Kyle Schmidt

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Strict scrutiny for me but not for thee

In his blog today Glenn Reynolds highlighted the barriers put on the “constitutional right” of hand gun ownership in D.C:

“It took $833.69, a total of 15 hours 50 minutes, four trips to the Metropolitan Police Department, two background checks, a set of fingerprints, a five-hour class and a 20-question multiple-choice exam. Oh, and the votes of five Supreme Court justices. They’re the ones who really made it possible for me, as a District resident, to own a handgun, a constitutional right as heavily debated and rigorously parsed as the freedoms of speech and religion.” Most other constitutional rights don’t involve so many government barriers, or such open hostility from the government officials who, theoretically, should be protecting them, not trying to kill them.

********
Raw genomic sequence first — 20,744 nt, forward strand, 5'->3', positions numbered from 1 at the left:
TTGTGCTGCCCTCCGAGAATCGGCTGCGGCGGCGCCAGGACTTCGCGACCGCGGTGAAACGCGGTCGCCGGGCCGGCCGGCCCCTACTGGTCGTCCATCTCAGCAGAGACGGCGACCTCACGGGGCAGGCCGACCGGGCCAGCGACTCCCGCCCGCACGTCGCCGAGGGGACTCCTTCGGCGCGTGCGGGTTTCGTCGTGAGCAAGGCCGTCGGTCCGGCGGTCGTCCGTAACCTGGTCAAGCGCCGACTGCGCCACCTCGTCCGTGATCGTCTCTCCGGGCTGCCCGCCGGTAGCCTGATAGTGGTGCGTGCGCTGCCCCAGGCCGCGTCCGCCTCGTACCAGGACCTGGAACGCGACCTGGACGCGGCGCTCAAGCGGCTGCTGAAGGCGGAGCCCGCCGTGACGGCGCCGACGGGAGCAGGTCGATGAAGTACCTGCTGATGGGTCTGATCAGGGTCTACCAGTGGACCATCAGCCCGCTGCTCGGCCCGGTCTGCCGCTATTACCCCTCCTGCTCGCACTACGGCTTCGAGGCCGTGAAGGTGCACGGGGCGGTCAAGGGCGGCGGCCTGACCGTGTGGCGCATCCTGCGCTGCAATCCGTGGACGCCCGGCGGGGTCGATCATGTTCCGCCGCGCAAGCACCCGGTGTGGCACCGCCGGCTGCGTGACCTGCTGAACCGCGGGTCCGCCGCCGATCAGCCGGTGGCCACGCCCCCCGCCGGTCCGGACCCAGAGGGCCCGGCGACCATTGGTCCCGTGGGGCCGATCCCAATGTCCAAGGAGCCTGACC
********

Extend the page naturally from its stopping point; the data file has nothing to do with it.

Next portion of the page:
The concern for barriers on fundamental rights should extend to other rights, such as the right to an abortion or as my con law professor would say, “the right to have or not to have a child.”  In Planned Parenthood v. Casey the Court, rather than apply strict scrutiny as it does with other fundamental rights, found that as long as a law did not put an “undue burden” on the right to have an abortion, the law was constitutional. The Court then upheld a law that required women to visit a doctor and then wait 24 hours before she could have an abortion.  When a state has only one or two abortion providers, this requirement put a heavy burden on women that have to travel to exercise their constitutional right. The Court has also found that the State is within its rights to tell women seeking an abortion that it is their preference that they choose not to have an abortion.  Perhaps it is time for both sides to re-think what it means for the government to place so many burdens on what a portion of the population considers to be an important constitutional right.

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